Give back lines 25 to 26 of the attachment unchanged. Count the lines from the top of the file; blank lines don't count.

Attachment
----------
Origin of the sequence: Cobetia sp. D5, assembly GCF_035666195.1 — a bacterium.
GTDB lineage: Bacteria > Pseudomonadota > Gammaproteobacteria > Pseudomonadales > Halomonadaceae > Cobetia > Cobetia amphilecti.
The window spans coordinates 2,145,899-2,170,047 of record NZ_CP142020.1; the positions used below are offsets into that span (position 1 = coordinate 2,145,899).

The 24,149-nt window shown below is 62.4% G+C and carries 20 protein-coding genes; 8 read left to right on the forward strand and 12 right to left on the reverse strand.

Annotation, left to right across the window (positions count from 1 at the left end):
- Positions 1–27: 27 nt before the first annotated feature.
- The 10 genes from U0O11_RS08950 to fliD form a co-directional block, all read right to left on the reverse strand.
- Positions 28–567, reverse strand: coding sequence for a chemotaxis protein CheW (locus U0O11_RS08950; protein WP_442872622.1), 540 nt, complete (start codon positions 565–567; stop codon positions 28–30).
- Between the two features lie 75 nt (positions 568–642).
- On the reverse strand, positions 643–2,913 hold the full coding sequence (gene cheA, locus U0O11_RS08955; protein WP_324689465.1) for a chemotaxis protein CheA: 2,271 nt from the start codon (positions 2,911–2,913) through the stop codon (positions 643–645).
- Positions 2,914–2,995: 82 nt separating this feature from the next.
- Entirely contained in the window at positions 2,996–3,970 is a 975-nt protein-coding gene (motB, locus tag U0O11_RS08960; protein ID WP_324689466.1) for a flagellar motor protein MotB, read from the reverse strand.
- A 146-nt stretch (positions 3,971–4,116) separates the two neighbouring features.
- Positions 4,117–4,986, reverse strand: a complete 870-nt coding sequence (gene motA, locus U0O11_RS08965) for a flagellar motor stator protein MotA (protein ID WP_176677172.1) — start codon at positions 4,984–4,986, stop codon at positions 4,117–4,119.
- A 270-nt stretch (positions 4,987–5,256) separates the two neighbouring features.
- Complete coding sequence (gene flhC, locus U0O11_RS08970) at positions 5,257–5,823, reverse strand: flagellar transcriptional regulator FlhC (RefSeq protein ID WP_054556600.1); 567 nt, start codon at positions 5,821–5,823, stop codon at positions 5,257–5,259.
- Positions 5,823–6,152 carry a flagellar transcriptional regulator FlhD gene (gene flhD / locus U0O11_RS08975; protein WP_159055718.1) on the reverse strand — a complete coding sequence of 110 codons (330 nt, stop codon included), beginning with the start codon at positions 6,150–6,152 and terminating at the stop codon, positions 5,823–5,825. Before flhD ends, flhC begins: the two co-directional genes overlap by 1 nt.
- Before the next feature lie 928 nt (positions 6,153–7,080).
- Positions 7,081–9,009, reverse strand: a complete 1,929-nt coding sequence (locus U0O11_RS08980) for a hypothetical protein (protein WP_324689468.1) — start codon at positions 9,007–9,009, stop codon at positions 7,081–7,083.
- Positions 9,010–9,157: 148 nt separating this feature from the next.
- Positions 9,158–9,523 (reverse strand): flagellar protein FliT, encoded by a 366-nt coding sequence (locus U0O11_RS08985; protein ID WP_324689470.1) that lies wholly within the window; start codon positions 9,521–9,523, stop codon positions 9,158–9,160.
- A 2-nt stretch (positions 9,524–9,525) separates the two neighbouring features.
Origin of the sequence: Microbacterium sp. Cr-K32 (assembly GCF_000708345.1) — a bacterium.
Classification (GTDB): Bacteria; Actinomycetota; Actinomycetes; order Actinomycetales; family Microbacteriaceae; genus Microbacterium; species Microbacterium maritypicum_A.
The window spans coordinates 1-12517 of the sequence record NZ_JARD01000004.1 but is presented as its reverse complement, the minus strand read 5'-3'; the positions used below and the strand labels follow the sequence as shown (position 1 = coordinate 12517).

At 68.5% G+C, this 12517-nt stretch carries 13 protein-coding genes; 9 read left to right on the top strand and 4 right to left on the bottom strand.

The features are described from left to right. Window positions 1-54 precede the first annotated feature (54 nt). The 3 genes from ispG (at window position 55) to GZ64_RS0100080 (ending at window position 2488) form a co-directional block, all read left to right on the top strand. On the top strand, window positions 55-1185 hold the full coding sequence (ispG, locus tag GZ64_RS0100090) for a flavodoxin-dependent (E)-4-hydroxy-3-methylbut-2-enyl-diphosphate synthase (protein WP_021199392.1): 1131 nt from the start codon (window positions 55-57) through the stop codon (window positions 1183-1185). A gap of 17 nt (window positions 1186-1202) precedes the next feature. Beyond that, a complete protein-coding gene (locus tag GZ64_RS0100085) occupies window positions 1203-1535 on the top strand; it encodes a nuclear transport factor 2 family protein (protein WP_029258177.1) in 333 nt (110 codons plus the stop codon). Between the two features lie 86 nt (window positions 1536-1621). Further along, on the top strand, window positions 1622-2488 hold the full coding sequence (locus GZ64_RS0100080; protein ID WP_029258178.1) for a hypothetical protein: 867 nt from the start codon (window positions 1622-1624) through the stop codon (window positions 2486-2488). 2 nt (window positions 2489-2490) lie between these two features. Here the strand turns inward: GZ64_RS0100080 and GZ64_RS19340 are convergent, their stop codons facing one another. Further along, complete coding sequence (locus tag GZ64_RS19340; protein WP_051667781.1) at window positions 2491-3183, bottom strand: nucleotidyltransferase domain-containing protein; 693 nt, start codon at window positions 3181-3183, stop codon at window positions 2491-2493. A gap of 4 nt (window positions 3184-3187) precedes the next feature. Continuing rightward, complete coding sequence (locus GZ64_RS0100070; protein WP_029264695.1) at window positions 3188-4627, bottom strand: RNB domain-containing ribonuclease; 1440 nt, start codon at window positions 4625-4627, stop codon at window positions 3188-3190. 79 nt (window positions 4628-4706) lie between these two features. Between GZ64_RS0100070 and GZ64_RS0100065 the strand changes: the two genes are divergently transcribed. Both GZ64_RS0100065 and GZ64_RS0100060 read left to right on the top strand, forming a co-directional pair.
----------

The window spans coordinates 1-12517 of the sequence record NZ_JARD01000004.1 but is presented as its reverse complement, the minus strand read 5'-3'; the positions used below and the strand labels follow the sequence as shown (position 1 = coordinate 12517).

At 68.5% G+C, this 12517-nt stretch carries 13 protein-coding genes; 9 read left to right on the top strand and 4 right to left on the bottom strand.